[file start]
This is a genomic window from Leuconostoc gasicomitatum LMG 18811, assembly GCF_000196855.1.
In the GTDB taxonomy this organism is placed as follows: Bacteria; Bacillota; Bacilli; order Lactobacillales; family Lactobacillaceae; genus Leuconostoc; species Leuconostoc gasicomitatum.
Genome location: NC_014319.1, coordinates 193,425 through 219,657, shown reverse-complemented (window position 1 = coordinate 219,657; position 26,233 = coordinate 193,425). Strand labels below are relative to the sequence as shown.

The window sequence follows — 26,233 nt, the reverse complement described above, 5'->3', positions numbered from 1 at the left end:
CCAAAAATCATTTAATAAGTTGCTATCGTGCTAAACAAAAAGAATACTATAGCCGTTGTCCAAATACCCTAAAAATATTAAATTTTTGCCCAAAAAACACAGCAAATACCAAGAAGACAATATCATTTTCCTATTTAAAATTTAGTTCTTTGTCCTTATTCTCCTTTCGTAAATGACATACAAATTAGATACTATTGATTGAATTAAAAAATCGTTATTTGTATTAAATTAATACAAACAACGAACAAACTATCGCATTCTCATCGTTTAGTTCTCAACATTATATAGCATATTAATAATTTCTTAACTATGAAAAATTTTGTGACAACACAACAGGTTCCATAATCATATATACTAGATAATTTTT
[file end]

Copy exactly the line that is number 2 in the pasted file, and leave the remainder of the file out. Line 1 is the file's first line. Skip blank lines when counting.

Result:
In the GTDB taxonomy this organism is placed as follows: Bacteria; Bacillota; Bacilli; order Lactobacillales; family Lactobacillaceae; genus Leuconostoc; species Leuconostoc gasicomitatum.